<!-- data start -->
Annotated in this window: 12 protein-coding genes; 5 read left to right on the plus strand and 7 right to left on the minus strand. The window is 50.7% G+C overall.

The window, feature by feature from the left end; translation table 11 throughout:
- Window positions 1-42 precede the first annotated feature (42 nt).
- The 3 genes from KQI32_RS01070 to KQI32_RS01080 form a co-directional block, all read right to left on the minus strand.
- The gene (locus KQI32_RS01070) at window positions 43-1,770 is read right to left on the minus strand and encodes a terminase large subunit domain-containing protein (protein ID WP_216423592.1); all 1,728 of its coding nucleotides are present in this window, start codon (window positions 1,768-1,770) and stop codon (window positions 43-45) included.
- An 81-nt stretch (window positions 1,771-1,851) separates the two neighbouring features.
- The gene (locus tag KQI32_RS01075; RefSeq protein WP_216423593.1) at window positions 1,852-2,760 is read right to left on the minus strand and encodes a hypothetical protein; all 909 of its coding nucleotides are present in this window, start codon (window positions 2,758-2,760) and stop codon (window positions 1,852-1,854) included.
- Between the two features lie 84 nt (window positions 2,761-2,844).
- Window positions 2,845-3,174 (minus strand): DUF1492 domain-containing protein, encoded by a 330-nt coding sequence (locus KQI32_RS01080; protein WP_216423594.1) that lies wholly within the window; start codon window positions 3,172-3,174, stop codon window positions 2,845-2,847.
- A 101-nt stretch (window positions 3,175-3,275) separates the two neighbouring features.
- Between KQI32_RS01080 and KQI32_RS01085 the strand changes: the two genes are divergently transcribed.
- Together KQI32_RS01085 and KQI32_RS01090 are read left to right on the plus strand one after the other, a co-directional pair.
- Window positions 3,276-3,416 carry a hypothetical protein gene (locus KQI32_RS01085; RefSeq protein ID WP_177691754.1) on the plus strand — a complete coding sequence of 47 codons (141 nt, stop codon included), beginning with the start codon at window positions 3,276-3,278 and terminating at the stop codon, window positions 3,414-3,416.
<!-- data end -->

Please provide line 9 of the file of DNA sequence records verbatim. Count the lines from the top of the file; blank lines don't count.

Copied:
- Window positions 2,845-3,174 (minus strand): DUF1492 domain-containing protein, encoded by a 330-nt coding sequence (locus KQI32_RS01080; protein WP_216423594.1) that lies wholly within the window; start codon window positions 3,172-3,174, stop codon window positions 2,845-2,847.